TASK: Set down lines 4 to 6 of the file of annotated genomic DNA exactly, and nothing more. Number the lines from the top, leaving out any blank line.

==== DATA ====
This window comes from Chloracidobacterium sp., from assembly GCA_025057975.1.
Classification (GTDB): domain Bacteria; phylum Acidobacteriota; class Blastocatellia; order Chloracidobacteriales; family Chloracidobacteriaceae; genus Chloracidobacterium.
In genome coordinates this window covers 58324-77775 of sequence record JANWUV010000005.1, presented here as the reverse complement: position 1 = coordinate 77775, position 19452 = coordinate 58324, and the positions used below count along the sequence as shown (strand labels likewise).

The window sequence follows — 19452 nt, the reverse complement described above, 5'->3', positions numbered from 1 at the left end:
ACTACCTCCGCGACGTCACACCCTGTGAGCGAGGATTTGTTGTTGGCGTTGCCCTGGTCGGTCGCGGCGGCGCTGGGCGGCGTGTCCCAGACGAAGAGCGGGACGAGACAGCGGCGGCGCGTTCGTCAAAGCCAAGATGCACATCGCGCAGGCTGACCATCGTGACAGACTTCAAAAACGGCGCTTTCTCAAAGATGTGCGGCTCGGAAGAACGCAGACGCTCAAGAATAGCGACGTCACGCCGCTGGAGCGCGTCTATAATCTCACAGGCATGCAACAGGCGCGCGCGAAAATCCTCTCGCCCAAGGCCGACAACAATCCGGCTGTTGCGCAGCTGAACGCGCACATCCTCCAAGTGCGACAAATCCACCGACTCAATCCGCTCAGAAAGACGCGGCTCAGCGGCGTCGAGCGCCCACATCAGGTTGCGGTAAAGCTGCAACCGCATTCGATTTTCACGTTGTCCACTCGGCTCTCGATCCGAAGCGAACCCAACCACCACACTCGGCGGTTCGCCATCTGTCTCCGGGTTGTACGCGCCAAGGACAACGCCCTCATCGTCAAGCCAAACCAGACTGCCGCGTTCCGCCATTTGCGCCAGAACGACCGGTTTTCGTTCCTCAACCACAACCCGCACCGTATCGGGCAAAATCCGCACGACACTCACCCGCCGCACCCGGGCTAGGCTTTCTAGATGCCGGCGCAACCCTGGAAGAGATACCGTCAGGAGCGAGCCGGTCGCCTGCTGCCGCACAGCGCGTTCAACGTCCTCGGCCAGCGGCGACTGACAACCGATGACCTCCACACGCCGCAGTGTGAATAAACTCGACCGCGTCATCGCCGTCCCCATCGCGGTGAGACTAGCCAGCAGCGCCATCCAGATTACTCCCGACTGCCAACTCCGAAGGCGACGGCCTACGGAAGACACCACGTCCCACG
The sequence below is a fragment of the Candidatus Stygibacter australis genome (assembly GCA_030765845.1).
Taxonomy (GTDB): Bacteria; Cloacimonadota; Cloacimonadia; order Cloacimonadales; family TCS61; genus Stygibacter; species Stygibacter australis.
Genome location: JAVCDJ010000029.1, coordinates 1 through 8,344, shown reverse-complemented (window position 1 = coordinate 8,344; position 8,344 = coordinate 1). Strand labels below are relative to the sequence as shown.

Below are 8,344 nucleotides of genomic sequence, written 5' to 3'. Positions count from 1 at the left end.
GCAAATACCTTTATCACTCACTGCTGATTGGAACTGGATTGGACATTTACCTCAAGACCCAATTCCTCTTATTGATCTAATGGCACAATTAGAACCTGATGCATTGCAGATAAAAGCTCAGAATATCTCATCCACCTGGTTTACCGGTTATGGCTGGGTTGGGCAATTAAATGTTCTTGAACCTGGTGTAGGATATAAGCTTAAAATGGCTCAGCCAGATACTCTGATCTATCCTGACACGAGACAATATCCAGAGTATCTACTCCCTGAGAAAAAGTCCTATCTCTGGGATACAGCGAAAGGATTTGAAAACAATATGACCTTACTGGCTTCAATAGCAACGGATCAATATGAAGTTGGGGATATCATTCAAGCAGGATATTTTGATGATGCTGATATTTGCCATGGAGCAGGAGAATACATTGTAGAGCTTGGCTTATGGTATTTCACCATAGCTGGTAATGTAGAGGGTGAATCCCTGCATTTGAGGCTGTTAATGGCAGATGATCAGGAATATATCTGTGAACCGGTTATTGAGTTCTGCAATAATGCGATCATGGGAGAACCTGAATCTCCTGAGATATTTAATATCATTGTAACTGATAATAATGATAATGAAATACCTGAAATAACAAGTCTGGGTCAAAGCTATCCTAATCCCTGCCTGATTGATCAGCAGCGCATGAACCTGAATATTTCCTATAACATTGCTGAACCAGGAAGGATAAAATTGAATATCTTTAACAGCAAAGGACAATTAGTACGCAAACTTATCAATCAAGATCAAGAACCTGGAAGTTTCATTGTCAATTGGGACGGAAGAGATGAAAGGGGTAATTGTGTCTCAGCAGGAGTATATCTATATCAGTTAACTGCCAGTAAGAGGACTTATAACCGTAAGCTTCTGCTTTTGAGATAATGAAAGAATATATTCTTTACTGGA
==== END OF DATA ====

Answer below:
The window sequence follows — 19452 nt, the reverse complement described above, 5'->3', positions numbered from 1 at the left end:
ACTACCTCCGCGACGTCACACCCTGTGAGCGAGGATTTGTTGTTGGCGTTGCCCTGGTCGGTCGCGGCGGCGCTGGGCGGCGTGTCCCAGACGAAGAGCGGGACGAGACAGCGGCGGCGCGTTCGTCAAAGCCAAGATGCACATCGCGCAGGCTGACCATCGTGACAGACTTCAAAAACGGCGCTTTCTCAAAGATGTGCGGCTCGGAAGAACGCAGACGCTCAAGAATAGCGACGTCACGCCGCTGGAGCGCGTCTATAATCTCACAGGCATGCAACAGGCGCGCGCGAAAATCCTCTCGCCCAAGGCCGACAACAATCCGGCTGTTGCGCAGCTGAACGCGCACATCCTCCAAGTGCGACAAATCCACCGACTCAATCCGCTCAGAAAGACGCGGCTCAGCGGCGTCGAGCGCCCACATCAGGTTGCGGTAAAGCTGCAACCGCATTCGATTTTCACGTTGTCCACTCGGCTCTCGATCCGAAGCGAACCCAACCACCACACTCGGCGGTTCGCCATCTGTCTCCGGGTTGTACGCGCCAAGGACAACGCCCTCATCGTCAAGCCAAACCAGACTGCCGCGTTCCGCCATTTGCGCCAGAACGACCGGTTTTCGTTCCTCAACCACAACCCGCACCGTATCGGGCAAAATCCGCACGACACTCACCCGCCGCACCCGGGCTAGGCTTTCTAGATGCCGGCGCAACCCTGGAAGAGATACCGTCAGGAGCGAGCCGGTCGCCTGCTGCCGCACAGCGCGTTCAACGTCCTCGGCCAGCGGCGACTGACAACCGATGACCTCCACACGCCGCAGTGTGAATAAACTCGACCGCGTCATCGCCGTCCCCATCGCGGTGAGACTAGCCAGCAGCGCCATCCAGATTACTCCCGACTGCCAACTCCGAAGGCGACGGCCTACGGAAGACACCACGTCCCACG
The sequence below is a fragment of the Candidatus Stygibacter australis genome (assembly GCA_030765845.1).